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Tailfin Walking

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The trope where a whale, dolphin, porpoise, walrus, seal, fish or shark walks on its tail-fin. This trope is especially common in cartoons, since filming this is difficult with a real fish. In reality, tail-fins are rather floppy, and won't support the animal's weight, however, it looks more natural than walking on the pectoral fins (which would essentially be 'crawling'), or on the pelvic fins (which anatomically correspond to a tetrapod's legs).

If the character is a Funny Animal, some writers will just outright turn their tail-fins into straight-up legs. This is most commonly seen in pinnipeds, as unlike most other animals of this example, the tail-fins seen in their skeletons actually resemble that of legs not unlike most other tetrapods.

In some settings where they exist, mermaids can also be seen moving about like this, though another common variant would be to have them 'standing' with their tails in a "U-shape", with the fins held off the ground.

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This is a sister trope to Feather Fingers. May also apply to Fish People and Terrestrial Sea Life in animation.


Examples:

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     Anime and Manga 

  • This is an explicit rule of mermaids in One Piece. Around age thirty their tail fin splits in two enabling walking on land (among other things). They're also capable of moving around on their tailfins, however.
  • Mermaids in A Centaur's Life are shown to do this in shallow water, sort of, with several feet of tail extending behind them and their bodies projecting upright out of the water like they're standing on two legs, in total defiance of gravity.
  • Averted with Wakasa the merman in Merman In My Tub, who is mostly confined to a bathtub in the series, though there is one episode where he leaves the tub to look for his human friend Tatsumi, and he doesn't walk but just drags himself along the floor in a sitting position.
    • Played straight with Takasu the octopus-man, who walks on his tentacles, and Mikuni the jellyfish-man who somehow can stand up despite his lower half being a shapeless column of clear liquid.
    • As for Maki the snail-man, it isn't clear how he moves, as he has a human's upper half emerging from a snail shell but no 'foot', and being palm-sized, is often carried by the other characters.

     Commercials 

  • Charlie the Tuna from the StarKist commercials.
  • Averted with the golden Thailand-styled mermen in this bizarre Toyota commercial where they seem to jump around on their "knees" (or more accurately, the middle part of their tails) in a very awkward and unrealistic way.
  • The mermaid in this ad for an eco-friendly straw seems to just float a few inches off the ground with her tail fin trailing.

     Comics 

  • Subverted with Fish Police. While the characters are in the upright, fins-at-bottom position of most humanoid fish characters, they seem to float more than walk.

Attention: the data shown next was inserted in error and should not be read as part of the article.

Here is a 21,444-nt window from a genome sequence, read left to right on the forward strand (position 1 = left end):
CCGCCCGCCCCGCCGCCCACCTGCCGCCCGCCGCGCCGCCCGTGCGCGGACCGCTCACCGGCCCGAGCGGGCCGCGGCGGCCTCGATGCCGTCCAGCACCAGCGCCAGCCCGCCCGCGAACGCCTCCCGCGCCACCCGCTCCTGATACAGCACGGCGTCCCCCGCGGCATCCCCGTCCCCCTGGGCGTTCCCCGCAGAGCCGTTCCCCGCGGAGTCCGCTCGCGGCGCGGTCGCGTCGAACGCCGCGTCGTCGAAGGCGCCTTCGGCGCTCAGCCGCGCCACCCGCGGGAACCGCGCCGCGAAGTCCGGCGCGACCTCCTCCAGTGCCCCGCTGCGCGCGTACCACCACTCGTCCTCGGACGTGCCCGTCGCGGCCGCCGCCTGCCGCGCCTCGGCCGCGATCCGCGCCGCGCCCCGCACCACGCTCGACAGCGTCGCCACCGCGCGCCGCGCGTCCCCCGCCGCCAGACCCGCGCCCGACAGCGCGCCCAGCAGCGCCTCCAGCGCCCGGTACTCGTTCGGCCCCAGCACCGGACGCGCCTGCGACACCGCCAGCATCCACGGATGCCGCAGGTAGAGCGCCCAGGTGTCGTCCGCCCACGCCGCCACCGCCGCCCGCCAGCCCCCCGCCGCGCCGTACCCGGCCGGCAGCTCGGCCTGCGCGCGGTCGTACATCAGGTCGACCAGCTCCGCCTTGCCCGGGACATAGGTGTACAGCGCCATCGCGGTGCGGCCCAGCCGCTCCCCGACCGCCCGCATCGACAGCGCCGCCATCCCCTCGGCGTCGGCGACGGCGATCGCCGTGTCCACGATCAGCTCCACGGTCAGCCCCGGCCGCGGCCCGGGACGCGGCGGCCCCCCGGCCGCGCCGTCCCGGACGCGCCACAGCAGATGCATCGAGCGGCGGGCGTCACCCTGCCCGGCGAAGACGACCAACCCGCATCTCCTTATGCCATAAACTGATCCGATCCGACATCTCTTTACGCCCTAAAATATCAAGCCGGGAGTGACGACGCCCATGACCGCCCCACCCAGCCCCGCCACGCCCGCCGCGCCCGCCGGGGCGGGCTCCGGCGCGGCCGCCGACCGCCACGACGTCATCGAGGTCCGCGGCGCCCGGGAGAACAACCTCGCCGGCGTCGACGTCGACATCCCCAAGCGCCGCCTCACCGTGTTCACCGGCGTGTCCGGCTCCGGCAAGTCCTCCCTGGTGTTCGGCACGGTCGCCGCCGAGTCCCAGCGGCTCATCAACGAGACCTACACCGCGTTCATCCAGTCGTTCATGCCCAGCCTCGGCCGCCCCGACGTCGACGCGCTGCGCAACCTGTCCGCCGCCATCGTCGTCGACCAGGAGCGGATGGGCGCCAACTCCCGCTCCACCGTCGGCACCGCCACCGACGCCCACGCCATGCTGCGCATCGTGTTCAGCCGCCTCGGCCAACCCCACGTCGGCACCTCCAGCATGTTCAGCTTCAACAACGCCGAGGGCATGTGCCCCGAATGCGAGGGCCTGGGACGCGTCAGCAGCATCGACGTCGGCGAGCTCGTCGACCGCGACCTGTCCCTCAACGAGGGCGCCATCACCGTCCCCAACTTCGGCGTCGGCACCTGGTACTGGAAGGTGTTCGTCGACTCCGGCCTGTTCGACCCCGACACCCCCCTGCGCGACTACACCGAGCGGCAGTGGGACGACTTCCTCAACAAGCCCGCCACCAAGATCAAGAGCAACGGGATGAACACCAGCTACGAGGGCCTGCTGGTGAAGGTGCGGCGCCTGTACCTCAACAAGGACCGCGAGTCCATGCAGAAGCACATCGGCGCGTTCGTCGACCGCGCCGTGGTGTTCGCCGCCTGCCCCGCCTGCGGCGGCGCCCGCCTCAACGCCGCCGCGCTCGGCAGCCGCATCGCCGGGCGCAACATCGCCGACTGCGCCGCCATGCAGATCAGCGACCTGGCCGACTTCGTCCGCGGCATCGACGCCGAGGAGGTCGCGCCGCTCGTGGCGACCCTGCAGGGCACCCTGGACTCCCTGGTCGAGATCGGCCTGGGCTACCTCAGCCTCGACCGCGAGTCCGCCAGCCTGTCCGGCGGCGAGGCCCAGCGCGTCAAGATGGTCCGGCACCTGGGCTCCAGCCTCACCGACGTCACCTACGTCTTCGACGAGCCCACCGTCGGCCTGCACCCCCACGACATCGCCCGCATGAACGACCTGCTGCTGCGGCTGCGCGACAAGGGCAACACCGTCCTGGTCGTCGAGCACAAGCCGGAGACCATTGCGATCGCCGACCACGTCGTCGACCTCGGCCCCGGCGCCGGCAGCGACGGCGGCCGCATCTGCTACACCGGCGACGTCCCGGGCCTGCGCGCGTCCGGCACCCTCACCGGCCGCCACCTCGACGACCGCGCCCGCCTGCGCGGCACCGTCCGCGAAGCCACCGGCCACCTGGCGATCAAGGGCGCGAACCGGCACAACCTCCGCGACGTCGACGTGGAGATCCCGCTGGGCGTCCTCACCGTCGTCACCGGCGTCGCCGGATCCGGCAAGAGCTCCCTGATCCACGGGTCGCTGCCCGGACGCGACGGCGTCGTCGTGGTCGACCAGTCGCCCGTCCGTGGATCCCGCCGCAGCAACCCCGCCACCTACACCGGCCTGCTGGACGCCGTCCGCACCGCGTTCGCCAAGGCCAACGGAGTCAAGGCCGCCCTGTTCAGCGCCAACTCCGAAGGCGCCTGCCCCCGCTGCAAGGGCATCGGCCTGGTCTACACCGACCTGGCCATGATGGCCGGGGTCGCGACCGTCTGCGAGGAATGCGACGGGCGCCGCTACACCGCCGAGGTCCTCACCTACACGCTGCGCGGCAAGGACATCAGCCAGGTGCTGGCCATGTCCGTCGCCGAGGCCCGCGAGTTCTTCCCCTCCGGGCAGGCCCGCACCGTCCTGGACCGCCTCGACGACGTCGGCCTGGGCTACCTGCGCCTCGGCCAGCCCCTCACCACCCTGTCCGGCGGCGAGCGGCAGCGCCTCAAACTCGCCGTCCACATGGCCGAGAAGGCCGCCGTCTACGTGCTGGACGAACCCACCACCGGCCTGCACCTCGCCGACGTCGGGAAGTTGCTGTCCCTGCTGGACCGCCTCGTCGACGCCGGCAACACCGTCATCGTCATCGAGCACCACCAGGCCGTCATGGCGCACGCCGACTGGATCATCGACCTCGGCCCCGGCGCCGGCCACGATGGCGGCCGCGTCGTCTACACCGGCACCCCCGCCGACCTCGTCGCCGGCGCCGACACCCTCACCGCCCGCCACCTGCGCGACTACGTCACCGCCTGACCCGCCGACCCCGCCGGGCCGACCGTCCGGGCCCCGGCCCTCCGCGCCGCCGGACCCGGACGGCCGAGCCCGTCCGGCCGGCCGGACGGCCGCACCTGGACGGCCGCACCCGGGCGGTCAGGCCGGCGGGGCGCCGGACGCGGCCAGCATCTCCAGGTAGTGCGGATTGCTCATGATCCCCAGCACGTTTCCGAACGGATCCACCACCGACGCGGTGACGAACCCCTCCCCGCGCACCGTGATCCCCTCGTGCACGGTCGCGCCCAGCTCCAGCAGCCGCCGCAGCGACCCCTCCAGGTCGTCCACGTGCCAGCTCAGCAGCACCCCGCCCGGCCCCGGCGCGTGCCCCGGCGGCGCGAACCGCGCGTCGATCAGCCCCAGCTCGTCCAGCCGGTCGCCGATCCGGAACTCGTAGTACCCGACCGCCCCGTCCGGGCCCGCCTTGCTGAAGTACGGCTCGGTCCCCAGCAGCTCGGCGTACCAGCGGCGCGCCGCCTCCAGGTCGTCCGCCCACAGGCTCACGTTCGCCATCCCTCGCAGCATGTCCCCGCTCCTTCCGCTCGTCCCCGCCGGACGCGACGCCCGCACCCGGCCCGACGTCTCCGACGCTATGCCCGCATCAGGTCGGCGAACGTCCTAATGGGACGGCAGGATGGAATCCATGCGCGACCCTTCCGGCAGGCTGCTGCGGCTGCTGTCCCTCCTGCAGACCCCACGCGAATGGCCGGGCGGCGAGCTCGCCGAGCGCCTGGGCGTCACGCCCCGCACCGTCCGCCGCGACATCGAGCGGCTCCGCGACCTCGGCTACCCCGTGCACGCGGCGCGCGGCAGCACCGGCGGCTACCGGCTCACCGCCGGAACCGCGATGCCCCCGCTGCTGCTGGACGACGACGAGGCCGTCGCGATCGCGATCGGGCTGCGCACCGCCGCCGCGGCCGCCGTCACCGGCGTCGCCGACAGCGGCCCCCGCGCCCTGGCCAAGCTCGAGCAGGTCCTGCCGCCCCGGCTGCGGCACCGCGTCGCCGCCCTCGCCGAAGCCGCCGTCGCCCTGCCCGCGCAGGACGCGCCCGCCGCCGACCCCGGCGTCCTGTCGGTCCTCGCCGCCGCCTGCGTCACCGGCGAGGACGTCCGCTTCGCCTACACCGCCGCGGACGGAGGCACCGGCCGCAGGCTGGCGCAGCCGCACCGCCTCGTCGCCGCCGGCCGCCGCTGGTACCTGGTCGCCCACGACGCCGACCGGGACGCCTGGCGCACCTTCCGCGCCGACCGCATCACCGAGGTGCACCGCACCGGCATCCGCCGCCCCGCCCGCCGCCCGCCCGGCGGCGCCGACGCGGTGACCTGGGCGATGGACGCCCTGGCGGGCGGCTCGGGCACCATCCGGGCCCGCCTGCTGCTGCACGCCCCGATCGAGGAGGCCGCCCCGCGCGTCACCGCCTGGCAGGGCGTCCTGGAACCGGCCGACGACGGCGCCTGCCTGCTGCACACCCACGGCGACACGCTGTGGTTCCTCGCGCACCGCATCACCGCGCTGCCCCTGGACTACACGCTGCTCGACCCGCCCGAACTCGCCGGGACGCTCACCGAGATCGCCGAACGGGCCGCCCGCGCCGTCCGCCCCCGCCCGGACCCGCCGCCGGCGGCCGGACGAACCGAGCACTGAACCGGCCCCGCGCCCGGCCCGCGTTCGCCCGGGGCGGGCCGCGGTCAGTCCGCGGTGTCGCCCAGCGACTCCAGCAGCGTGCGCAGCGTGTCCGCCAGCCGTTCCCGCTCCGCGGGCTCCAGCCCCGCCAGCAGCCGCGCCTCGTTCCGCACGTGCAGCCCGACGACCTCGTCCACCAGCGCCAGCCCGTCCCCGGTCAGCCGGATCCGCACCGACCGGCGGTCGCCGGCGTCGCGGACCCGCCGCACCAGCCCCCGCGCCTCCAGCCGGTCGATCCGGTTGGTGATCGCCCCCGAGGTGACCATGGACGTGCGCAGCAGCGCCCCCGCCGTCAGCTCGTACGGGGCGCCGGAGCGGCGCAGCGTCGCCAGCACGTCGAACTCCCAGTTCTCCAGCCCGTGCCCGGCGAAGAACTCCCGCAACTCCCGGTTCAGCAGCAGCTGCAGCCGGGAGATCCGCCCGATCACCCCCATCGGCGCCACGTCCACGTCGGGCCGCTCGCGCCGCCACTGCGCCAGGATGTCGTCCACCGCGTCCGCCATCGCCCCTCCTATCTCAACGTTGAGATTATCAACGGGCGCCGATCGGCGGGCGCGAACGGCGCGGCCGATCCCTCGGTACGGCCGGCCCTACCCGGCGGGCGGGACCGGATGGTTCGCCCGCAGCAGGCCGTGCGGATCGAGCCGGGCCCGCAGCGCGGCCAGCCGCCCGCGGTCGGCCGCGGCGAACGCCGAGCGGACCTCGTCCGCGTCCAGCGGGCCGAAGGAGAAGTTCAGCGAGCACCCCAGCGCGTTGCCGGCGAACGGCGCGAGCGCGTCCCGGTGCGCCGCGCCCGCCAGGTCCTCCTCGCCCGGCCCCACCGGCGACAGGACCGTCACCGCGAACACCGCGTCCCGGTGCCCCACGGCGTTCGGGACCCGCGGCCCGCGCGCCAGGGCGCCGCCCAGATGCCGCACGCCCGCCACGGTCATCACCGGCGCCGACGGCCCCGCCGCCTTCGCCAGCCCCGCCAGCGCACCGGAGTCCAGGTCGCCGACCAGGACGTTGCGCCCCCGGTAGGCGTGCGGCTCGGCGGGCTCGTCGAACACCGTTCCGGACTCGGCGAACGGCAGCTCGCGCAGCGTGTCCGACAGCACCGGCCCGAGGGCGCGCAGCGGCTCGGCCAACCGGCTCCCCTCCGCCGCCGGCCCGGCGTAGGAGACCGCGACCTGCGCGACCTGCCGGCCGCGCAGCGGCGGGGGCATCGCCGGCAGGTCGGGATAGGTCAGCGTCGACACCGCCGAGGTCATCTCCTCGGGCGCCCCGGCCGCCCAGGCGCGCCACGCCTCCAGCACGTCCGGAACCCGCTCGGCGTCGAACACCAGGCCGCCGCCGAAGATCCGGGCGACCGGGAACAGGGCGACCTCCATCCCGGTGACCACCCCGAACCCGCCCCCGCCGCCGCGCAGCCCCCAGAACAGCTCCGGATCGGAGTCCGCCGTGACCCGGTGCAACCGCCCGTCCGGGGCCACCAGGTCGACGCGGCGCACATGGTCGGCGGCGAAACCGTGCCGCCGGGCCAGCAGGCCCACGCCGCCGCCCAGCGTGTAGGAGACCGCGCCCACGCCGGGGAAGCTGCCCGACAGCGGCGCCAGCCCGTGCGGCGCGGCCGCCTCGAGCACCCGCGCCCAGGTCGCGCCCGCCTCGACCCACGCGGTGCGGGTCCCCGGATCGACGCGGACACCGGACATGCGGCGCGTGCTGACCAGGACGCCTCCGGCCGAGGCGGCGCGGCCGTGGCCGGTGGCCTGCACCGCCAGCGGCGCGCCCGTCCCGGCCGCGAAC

• Wonder Woman (1942): One of Wonder Woman's suitors in the Silver Age comics was Manno the Merman, who is commonly depicted standing up on his fins when on land. However, he doesn't walk, he hops.
  • The Pun-fisher, the version of The Punisher in the Spider-Ham universe, walks around on his tailfins.
  • subverted, played with and outright trashed by Viz with the Pathetic Sharks, who mostly do the "standing on their tail fins" bit, and Billy The Fish, who hovers with his tail curved beneath him
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     Films — Animated 

  • The fish in Shark Tale sometimes walk on their tailfins, but they stay underwater the whole time.
    • This is averted with the shark characters, however.
  • Averted with the fish and mermaids in The Little Mermaid, except during the "Under the Sea" song, where several fish walk (or more specifically, dance) on their tail fins underwater.
    • House of Mouse normally averts this with Ariel, who either shows up as a human or a mermaid, but plays it straight with her father King Triton.
    • Some Disney Princess artwork showing the princesses in a group will (for some reason) show Ariel as a mermaid, and standing on her tail!
    • Melody briefly does this in the sequel as well, more specifically during "For a Moment".
  • Averted in Madagascar: Escape 2 Africa: The shark that follows Morty onto the beach, through the jungle and into a volcano doesn't walk, it just lunges forward repeatedly.
  • Averted in Ice Age 4: Continental Drift. Flynn, the seal, doesn't walk, he moves by slithering and flopping along much like real seals do on land (though he does so upright).
  • Willie the Operatic Whale in Make Mine Music!, although it was only during his daydreams.
  • Fish from Chicken Little, being a literal Fish out of Water, walks around on land on his tail fin.
  • The Humming-Fish from the animated adaptation of The Lorax, just as with their book counterparts.

     Films — Live-Action 

     Literature 

  • Mentioned in The Lorax when the Humming-Fish are sent away:
    "They'll walk on their fins and get woefully weary."
  • An Older Than Radio example appears in Through the Looking-Glass (Lewis Carroll's sequel to Alice's Adventures in Wonderland) when Tweedledum and Tweedledee recite "The Walrus and the Carpenter" to Alice. John Tenniel's illustrations depict the walrus walking like this, complete with a shoe on each tailfin.
  • Mr. Shark in The Bad Guys is seen walking this way in illustrations when not in the water. Mr. Piranha, on the other hand, simply drags himself around.

     Live-Action TV 

  • Implied to be done by the "land shark" that showed up in early seasons of Saturday Night Live.

     Video Games